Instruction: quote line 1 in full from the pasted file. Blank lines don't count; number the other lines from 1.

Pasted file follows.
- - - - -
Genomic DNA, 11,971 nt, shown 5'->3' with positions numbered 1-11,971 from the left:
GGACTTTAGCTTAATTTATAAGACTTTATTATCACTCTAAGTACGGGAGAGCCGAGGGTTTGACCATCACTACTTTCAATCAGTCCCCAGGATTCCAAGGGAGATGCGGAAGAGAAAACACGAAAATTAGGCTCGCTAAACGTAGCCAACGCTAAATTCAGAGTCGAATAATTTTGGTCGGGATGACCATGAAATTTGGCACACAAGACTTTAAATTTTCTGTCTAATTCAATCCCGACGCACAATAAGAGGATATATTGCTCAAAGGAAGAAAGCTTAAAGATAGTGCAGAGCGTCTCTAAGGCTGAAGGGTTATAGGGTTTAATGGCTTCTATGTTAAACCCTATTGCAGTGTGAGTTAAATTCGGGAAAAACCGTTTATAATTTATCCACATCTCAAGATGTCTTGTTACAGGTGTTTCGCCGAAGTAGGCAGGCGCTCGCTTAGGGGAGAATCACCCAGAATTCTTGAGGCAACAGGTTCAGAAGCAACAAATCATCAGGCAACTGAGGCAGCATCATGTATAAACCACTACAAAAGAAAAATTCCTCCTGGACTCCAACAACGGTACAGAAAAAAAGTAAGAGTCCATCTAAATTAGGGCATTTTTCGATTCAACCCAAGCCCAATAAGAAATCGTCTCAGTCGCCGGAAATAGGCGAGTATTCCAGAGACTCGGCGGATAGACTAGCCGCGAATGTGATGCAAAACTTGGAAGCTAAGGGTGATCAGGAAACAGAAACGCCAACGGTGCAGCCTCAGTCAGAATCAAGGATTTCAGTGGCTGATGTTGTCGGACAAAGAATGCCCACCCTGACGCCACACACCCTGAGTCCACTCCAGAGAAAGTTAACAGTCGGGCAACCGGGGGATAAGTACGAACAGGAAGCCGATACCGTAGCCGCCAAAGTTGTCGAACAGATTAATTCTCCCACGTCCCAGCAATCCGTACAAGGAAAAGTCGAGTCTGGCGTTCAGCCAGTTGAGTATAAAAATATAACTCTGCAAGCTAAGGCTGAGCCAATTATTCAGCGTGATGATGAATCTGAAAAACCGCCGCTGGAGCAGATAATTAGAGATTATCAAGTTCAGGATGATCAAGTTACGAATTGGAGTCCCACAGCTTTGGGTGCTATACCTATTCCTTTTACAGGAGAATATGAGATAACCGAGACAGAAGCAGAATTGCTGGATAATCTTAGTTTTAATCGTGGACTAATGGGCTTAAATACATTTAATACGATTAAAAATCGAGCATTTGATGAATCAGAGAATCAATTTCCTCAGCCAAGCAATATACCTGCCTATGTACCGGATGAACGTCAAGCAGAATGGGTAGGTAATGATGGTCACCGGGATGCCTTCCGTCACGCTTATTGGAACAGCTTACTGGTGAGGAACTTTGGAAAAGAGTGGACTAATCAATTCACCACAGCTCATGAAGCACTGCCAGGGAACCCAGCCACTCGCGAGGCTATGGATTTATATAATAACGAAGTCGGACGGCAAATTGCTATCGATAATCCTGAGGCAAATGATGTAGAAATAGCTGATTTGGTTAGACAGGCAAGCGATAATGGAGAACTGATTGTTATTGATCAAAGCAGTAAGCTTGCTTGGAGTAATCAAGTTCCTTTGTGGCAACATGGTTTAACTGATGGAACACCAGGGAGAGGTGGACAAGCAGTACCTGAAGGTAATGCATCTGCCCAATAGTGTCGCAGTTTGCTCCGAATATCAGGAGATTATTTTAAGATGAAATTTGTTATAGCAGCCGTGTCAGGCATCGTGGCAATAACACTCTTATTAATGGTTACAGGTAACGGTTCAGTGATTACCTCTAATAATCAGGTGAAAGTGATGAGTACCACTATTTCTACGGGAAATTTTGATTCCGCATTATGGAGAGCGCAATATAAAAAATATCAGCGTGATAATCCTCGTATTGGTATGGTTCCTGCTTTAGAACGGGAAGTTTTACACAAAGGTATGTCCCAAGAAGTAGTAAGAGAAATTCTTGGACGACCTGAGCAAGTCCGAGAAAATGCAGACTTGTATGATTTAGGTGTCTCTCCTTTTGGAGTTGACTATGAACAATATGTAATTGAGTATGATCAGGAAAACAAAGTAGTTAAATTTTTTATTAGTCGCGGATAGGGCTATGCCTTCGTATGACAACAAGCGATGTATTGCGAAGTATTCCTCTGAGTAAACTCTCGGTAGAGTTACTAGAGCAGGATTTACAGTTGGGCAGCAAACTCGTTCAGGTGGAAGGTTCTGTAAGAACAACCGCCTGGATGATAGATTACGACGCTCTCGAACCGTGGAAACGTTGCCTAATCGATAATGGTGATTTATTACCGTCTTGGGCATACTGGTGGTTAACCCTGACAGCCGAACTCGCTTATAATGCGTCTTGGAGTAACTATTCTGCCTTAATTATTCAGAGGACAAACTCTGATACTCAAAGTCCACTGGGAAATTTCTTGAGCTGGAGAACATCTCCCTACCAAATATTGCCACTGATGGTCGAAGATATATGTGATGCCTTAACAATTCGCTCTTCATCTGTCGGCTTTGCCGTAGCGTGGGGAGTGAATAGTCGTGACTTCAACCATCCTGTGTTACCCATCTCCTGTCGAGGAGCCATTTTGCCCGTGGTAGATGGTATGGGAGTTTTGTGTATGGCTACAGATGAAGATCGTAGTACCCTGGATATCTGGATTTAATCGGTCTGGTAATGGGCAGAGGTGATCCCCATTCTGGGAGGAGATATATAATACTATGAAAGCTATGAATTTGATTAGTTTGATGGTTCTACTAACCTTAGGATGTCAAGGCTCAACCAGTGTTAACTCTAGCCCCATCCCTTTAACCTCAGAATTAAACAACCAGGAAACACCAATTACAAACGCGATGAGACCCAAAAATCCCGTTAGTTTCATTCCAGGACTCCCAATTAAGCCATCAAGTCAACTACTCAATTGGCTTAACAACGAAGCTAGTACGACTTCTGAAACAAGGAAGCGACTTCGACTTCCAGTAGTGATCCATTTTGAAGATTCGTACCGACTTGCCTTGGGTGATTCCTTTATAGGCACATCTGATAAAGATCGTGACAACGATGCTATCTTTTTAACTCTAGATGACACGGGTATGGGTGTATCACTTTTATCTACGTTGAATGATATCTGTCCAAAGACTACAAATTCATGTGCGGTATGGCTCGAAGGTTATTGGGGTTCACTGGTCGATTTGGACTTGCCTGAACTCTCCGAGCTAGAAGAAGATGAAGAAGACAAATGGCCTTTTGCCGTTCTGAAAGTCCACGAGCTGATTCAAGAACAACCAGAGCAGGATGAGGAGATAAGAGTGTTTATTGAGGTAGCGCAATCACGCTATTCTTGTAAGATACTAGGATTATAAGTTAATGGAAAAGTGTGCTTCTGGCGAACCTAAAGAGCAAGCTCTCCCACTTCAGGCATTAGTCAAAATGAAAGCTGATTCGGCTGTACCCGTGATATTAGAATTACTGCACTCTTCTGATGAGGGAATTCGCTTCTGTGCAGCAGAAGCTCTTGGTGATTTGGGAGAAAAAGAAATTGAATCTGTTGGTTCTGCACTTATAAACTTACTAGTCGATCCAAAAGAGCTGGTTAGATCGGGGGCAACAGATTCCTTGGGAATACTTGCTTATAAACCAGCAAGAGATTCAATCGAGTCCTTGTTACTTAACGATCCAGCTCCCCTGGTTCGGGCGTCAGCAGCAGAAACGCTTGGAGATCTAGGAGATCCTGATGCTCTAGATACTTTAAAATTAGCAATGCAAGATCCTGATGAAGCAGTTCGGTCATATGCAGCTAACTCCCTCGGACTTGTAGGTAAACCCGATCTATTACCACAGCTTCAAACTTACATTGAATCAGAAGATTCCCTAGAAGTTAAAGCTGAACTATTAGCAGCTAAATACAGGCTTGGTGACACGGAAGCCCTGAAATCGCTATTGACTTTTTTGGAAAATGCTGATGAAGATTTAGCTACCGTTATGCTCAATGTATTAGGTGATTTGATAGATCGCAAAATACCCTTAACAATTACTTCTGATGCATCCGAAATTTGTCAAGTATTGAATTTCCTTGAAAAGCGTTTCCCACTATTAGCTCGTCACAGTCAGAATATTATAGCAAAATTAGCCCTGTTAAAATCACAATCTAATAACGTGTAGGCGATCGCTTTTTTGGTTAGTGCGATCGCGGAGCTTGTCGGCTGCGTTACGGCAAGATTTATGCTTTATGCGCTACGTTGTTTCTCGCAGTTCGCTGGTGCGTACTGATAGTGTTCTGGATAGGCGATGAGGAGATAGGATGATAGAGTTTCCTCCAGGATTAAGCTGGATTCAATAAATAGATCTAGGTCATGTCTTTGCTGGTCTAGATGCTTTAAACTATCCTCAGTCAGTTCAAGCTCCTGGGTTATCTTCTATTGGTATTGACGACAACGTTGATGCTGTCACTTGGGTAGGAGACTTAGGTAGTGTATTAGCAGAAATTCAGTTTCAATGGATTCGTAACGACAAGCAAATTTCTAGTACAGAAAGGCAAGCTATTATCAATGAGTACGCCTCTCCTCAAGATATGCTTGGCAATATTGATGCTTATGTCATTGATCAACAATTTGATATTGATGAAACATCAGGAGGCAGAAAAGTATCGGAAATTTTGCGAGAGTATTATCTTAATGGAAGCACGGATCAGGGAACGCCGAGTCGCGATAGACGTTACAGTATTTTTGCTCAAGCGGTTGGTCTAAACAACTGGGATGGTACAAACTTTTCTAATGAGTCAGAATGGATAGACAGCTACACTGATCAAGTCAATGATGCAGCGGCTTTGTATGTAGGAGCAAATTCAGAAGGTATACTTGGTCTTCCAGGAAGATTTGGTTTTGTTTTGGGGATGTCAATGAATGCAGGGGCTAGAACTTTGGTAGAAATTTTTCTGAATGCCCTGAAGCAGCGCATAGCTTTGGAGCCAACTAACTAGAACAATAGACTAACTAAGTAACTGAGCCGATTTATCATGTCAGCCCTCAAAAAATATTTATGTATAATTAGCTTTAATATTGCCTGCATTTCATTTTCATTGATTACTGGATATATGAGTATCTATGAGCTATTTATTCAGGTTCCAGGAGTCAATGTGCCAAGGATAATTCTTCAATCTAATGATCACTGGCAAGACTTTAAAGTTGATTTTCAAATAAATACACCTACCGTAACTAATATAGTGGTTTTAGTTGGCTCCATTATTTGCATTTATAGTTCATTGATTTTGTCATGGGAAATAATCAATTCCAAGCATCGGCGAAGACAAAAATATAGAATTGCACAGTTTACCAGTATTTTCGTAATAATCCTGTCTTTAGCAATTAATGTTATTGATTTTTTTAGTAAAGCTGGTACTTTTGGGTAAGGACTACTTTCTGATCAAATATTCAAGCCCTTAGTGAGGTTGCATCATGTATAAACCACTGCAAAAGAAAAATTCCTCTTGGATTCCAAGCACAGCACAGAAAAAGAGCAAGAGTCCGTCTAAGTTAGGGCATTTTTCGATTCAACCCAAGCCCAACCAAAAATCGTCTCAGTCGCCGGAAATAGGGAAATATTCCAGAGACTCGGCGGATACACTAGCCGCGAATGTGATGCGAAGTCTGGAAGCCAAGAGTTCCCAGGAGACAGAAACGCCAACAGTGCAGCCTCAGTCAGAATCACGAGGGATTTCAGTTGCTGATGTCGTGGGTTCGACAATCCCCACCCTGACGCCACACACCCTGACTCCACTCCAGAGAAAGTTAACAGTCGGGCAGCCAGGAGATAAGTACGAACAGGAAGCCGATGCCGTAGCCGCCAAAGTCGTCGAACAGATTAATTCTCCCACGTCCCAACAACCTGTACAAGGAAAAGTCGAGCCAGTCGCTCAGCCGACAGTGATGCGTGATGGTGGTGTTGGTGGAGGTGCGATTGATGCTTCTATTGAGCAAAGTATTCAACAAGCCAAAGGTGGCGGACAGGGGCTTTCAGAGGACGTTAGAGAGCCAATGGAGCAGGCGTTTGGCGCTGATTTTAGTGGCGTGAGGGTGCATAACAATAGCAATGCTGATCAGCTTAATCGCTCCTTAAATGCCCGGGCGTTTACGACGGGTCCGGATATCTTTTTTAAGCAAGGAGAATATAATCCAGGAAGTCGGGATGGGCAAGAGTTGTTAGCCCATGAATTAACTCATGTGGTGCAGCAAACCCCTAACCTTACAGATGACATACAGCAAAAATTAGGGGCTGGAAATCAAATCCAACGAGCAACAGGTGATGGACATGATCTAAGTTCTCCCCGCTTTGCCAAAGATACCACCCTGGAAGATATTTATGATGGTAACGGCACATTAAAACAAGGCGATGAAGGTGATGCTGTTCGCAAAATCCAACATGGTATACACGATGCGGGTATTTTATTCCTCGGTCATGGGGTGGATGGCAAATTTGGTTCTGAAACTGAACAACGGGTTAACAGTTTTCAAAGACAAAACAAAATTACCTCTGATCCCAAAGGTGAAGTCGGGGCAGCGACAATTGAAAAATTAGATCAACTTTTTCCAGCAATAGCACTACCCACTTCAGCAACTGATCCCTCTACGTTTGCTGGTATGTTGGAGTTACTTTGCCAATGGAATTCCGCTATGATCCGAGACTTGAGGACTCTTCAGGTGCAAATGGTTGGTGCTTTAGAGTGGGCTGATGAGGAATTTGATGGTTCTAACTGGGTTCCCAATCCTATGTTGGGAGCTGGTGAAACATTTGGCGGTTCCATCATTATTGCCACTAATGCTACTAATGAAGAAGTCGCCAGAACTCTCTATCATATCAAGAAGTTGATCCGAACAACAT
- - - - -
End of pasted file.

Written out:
Genomic DNA, 11,971 nt, shown 5'->3' with positions numbered 1-11,971 from the left: